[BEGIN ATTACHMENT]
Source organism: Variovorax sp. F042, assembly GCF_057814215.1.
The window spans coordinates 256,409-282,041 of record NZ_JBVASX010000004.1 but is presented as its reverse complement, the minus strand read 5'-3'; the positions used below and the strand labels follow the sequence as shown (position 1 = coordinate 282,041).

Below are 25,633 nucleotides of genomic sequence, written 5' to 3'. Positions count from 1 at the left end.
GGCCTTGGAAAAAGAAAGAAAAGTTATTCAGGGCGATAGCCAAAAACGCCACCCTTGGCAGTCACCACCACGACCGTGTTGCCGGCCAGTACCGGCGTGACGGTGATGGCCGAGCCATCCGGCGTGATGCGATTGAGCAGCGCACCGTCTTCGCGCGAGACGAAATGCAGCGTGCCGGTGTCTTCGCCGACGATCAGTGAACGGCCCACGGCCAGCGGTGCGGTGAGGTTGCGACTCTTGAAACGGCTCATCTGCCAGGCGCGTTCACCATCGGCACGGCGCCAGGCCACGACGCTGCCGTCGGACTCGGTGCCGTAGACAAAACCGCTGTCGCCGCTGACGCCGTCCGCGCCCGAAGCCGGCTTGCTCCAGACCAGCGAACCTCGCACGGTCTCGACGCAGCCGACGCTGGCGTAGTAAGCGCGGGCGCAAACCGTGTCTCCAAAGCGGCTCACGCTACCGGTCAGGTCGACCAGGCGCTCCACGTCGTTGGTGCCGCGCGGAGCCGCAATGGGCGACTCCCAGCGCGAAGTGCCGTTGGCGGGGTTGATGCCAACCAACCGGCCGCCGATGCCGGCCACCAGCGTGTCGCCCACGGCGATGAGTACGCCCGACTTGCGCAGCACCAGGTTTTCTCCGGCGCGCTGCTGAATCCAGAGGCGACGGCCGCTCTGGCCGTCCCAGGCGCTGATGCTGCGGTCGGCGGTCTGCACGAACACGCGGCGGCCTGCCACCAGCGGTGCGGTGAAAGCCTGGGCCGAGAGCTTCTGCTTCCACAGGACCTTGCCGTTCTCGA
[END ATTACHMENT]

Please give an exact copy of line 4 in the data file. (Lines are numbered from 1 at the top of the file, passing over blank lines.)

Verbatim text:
GGCCTTGGAAAAAGAAAGAAAAGTTATTCAGGGCGATAGCCAAAAACGCCACCCTTGGCAGTCACCACCACGACCGTGTTGCCGGCCAGTACCGGCGTGACGGTGATGGCCGAGCCATCCGGCGTGATGCGATTGAGCAGCGCACCGTCTTCGCGCGAGACGAAATGCAGCGTGCCGGTGTCTTCGCCGACGATCAGTGAACGGCCCACGGCCAGCGGTGCGGTGAGGTTGCGACTCTTGAAACGGCTCATCTGCCAGGCGCGTTCACCATCGGCACGGCGCCAGGCCACGACGCTGCCGTCGGACTCGGTGCCGTAGACAAAACCGCTGTCGCCGCTGACGCCGTCCGCGCCCGAAGCCGGCTTGCTCCAGACCAGCGAACCTCGCACGGTCTCGACGCAGCCGACGCTGGCGTAGTAAGCGCGGGCGCAAACCGTGTCTCCAAAGCGGCTCACGCTACCGGTCAGGTCGACCAGGCGCTCCACGTCGTTGGTGCCGCGCGGAGCCGCAATGGGCGACTCCCAGCGCGAAGTGCCGTTGGCGGGGTTGATGCCAACCAACCGGCCGCCGATGCCGGCCACCAGCGTGTCGCCCACGGCGATGAGTACGCCCGACTTGCGCAGCACCAGGTTTTCTCCGGCGCGCTGCTGAATCCAGAGGCGACGGCCGCTCTGGCCGTCCCAGGCGCTGATGCTGCGGTCGGCGGTCTGCACGAACACGCGGCGGCCTGCCACCAGCGGTGCGGTGAAAGCCTGGGCCGAGAGCTTCTGCTTCCACAGGACCTTGCCGTTCTCGA